I’m not even close to being done with Olympic National Park just yet. It’s one of the oldest parks in the U.S. National Parks system (set aside by TR in 1909), and it’s temptingly located just a few hours away from Vancouver. The vast park (3,733.8 km2) is divided into four distinct regions – the temperate rainforest of the west side, the woods of the drier east side, long stretches of Pacific coast, and the mountains after which the park is named.
All four zones are accessible by vehicle, though the mountainous interior – designated as Olympic Wilderness since 1988 and looking especially daunting from the Hurricane Ridge lookout near Port Angeles – is trail only (and good luck to you). Attacking the park in just one trip is next to impossible. I’ve been before and tried. The ridiculousness of my first effort will keep me exploring it piecemeal, bit by bit and mostly around the easy peripheries.
Last week’s trip was five days at Kalaloch, a small dot halfway (as the crow flies) on the desolate, wind-swept, sea stack-dotted west coast between Cape Flattery (the northwestern-most point in the contiguous U.S.) and Aberdeen. There’s a charming, well-equipped lodge with cabins, a restaurant for non-campers, and a six-loop campground half a click up the road, three of which were open last week (it’s currently the off-season, and all sites are first come, first served).
Sites are $22 USD per night, and about a dozen of them are on the bluff facing the sunset right above the grey sand beach, which goes on as far as the eye can see. (Pro tip: the best site available is #D31, which is the one depicted in some of the shots and the short video below.) It’s a good base of operations for exploring the coast and places like Ruby Beach, Rialto Beach, La Push and Hoh Rainforest.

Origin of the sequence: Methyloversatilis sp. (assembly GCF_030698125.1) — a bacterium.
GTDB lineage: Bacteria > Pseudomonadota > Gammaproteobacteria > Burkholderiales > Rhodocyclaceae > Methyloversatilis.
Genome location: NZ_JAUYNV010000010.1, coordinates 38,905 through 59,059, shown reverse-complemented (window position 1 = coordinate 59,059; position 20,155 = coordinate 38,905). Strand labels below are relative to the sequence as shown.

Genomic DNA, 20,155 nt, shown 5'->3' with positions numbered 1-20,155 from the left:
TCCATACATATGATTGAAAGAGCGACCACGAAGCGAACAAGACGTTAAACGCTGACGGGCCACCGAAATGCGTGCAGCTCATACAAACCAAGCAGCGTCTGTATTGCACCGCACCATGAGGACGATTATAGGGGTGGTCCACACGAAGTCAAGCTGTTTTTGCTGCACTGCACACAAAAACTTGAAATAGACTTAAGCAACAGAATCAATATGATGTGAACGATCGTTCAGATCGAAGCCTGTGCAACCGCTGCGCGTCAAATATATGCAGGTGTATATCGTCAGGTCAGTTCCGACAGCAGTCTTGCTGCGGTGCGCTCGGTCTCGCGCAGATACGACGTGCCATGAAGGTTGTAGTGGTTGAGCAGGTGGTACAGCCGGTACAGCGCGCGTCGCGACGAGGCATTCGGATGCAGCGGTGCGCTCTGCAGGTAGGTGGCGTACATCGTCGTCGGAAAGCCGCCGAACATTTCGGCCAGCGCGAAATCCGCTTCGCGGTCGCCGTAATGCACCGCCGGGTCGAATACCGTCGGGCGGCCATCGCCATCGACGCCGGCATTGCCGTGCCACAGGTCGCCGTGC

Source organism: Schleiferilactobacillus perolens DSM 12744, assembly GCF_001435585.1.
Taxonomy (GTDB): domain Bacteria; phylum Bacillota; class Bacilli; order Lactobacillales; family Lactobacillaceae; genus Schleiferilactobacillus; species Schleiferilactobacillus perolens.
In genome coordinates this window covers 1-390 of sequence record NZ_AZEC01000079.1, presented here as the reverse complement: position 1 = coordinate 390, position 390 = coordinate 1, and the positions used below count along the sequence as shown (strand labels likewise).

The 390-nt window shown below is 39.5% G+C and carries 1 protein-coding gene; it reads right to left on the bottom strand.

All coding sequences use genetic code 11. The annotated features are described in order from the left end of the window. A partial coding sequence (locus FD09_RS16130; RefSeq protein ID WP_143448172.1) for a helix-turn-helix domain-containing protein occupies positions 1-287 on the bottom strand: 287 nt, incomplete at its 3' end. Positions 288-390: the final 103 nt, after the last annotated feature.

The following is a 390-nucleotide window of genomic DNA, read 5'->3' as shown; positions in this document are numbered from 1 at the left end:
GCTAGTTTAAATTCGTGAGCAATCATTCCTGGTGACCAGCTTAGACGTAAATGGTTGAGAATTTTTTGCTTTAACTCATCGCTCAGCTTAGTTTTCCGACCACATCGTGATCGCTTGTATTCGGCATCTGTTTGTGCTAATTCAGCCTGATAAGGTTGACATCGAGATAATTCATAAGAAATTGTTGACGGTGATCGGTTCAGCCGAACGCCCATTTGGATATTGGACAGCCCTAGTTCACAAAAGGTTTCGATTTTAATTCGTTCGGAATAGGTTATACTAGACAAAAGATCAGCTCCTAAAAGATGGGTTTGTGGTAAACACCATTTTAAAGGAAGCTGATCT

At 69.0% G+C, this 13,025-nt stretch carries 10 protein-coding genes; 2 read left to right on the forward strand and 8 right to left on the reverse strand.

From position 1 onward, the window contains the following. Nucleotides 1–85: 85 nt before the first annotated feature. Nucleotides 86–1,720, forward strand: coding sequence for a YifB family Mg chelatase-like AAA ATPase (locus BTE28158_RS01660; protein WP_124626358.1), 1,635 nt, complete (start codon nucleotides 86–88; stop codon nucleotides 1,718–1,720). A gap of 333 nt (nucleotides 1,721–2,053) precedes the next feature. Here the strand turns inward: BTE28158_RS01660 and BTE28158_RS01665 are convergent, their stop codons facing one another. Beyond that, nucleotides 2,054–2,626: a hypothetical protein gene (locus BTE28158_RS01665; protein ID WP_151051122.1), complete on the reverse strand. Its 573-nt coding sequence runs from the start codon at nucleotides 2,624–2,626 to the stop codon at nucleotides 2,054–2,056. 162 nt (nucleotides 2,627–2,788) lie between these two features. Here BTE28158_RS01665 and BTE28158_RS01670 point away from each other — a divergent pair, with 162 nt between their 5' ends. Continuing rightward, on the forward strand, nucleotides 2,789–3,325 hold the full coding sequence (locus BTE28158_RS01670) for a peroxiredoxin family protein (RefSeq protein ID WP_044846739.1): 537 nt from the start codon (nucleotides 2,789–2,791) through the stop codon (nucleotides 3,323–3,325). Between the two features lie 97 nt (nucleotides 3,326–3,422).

Note that there’s little to no cell phone reception at Kalaloch. If that’s an issue for you the town of Forks is about 40 minutes north. Forks is where you’ll want to stock up on supplies and gasoline, and where you’ll find a good old school burger joint called Sully’s, a recreational weed store or two (it’s legal, folks), a Thriftway supermarket that has its own espresso bar and too many businesses holding on to the fact that the Twilight movies were filmed here.
The town is beside the point. The point is that if you feel like getting away for a couple of nights, this is a sweet, isolated option that might just put a proper zap on your brain. Also, the tree (see below) with the roots hanging over the beach is real. Happy exploring, and don’t buy the Twilight firewood.
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